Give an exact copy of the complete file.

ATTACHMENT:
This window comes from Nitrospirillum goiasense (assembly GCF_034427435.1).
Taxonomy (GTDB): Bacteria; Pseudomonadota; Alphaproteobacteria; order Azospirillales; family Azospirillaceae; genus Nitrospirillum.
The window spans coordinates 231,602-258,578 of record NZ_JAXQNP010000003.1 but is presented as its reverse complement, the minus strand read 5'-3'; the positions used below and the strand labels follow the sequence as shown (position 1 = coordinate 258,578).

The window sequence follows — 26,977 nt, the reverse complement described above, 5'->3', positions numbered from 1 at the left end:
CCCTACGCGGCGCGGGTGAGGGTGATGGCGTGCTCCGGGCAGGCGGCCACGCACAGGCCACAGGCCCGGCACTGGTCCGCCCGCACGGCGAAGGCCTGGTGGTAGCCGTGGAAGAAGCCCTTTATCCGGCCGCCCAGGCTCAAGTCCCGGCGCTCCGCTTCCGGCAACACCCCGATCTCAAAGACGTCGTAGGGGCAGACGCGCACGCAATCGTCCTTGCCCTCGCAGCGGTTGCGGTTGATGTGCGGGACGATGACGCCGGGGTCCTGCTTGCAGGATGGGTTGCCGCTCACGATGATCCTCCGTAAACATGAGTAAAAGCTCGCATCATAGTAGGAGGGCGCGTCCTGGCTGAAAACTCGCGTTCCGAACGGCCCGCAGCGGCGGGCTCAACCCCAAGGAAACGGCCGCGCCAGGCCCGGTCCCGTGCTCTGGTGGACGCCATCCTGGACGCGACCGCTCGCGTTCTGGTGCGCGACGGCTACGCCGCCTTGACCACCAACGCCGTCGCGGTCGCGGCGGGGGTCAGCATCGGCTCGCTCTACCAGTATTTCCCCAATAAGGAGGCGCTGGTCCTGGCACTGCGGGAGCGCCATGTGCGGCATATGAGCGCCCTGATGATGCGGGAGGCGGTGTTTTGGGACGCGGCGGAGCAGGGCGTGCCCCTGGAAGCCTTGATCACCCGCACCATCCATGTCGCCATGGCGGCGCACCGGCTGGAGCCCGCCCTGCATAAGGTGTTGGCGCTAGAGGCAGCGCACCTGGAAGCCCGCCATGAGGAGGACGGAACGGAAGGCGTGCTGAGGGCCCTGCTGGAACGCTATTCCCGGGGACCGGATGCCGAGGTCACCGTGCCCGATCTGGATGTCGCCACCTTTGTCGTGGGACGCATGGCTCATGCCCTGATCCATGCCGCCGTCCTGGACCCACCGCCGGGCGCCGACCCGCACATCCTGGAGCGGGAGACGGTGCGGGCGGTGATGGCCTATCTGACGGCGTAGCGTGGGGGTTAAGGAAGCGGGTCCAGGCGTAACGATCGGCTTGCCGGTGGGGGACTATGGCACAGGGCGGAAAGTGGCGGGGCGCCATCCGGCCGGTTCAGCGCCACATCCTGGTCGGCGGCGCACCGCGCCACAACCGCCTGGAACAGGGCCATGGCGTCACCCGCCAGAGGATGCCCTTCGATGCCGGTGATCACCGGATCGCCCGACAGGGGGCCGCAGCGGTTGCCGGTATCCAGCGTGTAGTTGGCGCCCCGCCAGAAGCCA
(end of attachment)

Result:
This window comes from Nitrospirillum goiasense (assembly GCF_034427435.1).
Taxonomy (GTDB): Bacteria; Pseudomonadota; Alphaproteobacteria; order Azospirillales; family Azospirillaceae; genus Nitrospirillum.
The window spans coordinates 231,602-258,578 of record NZ_JAXQNP010000003.1 but is presented as its reverse complement, the minus strand read 5'-3'; the positions used below and the strand labels follow the sequence as shown (position 1 = coordinate 258,578).

The window sequence follows — 26,977 nt, the reverse complement described above, 5'->3', positions numbered from 1 at the left end:
CCCTACGCGGCGCGGGTGAGGGTGATGGCGTGCTCCGGGCAGGCGGCCACGCACAGGCCACAGGCCCGGCACTGGTCCGCCCGCACGGCGAAGGCCTGGTGGTAGCCGTGGAAGAAGCCCTTTATCCGGCCGCCCAGGCTCAAGTCCCGGCGCTCCGCTTCCGGCAACACCCCGATCTCAAAGACGTCGTAGGGGCAGACGCGCACGCAATCGTCCTTGCCCTCGCAGCGGTTGCGGTTGATGTGCGGGACGATGACGCCGGGGTCCTGCTTGCAGGATGGGTTGCCGCTCACGATGATCCTCCGTAAACATGAGTAAAAGCTCGCATCATAGTAGGAGGGCGCGTCCTGGCTGAAAACTCGCGTTCCGAACGGCCCGCAGCGGCGGGCTCAACCCCAAGGAAACGGCCGCGCCAGGCCCGGTCCCGTGCTCTGGTGGACGCCATCCTGGACGCGACCGCTCGCGTTCTGGTGCGCGACGGCTACGCCGCCTTGACCACCAACGCCGTCGCGGTCGCGGCGGGGGTCAGCATCGGCTCGCTCTACCAGTATTTCCCCAATAAGGAGGCGCTGGTCCTGGCACTGCGGGAGCGCCATGTGCGGCATATGAGCGCCCTGATGATGCGGGAGGCGGTGTTTTGGGACGCGGCGGAGCAGGGCGTGCCCCTGGAAGCCTTGATCACCCGCACCATCCATGTCGCCATGGCGGCGCACCGGCTGGAGCCCGCCCTGCATAAGGTGTTGGCGCTAGAGGCAGCGCACCTGGAAGCCCGCCATGAGGAGGACGGAACGGAAGGCGTGCTGAGGGCCCTGCTGGAACGCTATTCCCGGGGACCGGATGCCGAGGTCACCGTGCCCGATCTGGATGTCGCCACCTTTGTCGTGGGACGCATGGCTCATGCCCTGATCCATGCCGCCGTCCTGGACCCACCGCCGGGCGCCGACCCGCACATCCTGGAGCGGGAGACGGTGCGGGCGGTGATGGCCTATCTGACGGCGTAGCGTGGGGGTTAAGGAAGCGGGTCCAGGCGTAACGATCGGCTTGCCGGTGGGGGACTATGGCACAGGGCGGAAAGTGGCGGGGCGCCATCCGGCCGGTTCAGCGCCACATCCTGGTCGGCGGCGCACCGCGCCACAACCGCCTGGAACAGGGCCATGGCGTCACCCGCCAGAGGATGCCCTTCGATGCCGGTGATCACCGGATCGCCCGACAGGGGGCCGCAGCGGTTGCCGGTATCCAGCGTGTAGTTGGCGCCCCGCCAGAAGCCA